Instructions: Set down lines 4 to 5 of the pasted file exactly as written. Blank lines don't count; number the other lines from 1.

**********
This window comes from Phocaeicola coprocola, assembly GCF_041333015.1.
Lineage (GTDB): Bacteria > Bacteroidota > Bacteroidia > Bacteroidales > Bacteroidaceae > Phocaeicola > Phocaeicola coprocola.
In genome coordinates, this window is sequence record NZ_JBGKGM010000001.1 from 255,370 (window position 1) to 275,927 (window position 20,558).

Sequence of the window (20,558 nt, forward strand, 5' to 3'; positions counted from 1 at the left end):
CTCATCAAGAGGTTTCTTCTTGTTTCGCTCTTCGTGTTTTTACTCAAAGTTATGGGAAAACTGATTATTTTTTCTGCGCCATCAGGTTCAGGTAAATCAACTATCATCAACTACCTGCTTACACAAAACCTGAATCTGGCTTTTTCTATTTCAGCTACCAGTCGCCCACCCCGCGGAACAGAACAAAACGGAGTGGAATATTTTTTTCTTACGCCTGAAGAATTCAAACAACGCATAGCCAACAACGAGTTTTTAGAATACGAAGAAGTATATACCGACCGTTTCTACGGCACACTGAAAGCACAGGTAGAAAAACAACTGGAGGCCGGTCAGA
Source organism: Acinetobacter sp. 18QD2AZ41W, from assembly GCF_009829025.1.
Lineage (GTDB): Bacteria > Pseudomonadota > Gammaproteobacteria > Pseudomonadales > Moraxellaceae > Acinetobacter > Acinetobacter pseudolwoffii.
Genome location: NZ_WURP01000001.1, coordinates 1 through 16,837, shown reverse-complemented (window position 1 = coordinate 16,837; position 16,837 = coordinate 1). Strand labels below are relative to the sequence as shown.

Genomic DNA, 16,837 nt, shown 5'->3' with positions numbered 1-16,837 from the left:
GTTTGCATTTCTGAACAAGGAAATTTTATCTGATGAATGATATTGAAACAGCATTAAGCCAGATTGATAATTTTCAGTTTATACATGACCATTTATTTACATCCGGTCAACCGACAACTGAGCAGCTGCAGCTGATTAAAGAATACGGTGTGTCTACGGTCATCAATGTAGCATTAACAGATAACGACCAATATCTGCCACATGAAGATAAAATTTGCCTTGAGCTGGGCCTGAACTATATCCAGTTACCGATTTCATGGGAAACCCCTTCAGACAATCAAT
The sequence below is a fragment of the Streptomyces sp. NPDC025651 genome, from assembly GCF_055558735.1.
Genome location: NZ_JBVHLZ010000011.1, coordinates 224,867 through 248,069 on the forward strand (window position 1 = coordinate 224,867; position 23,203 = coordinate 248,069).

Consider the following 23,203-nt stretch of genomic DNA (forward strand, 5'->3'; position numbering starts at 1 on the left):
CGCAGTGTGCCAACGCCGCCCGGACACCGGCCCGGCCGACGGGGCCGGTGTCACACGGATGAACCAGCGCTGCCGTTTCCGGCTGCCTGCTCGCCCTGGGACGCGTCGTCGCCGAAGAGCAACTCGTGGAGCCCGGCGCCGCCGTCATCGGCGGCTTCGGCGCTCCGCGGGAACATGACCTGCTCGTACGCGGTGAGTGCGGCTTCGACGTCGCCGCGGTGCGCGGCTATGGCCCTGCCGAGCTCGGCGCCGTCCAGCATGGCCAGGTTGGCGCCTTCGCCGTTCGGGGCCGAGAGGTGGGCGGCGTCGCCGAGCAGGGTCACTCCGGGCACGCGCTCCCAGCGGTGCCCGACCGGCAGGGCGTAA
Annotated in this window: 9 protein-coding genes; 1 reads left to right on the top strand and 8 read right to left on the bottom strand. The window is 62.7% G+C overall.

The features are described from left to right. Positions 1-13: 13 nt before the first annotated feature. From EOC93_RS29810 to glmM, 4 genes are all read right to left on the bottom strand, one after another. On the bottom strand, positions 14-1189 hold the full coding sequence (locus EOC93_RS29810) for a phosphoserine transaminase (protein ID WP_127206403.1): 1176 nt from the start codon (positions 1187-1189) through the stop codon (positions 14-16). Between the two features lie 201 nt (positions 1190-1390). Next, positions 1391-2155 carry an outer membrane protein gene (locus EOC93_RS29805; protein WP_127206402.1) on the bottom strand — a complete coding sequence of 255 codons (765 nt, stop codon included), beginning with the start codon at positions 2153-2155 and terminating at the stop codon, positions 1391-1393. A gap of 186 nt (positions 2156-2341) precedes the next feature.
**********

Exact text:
Sequence of the window (20,558 nt, forward strand, 5' to 3'; positions counted from 1 at the left end):
CTCATCAAGAGGTTTCTTCTTGTTTCGCTCTTCGTGTTTTTACTCAAAGTTATGGGAAAACTGATTATTTTTTCTGCGCCATCAGGTTCAGGTAAATCAACTATCATCAACTACCTGCTTACACAAAACCTGAATCTGGCTTTTTCTATTTCAGCTACCAGTCGCCCACCCCGCGGAACAGAACAAAACGGAGTGGAATATTTTTTTCTTACGCCTGAAGAATTCAAACAACGCATAGCCAACAACGAGTTTTTAGAATACGAAGAAGTATATACCGACCGTTTCTACGGCACACTGAAAGCACAGGTAGAAAAACAACTGGAGGCCGGTCAGA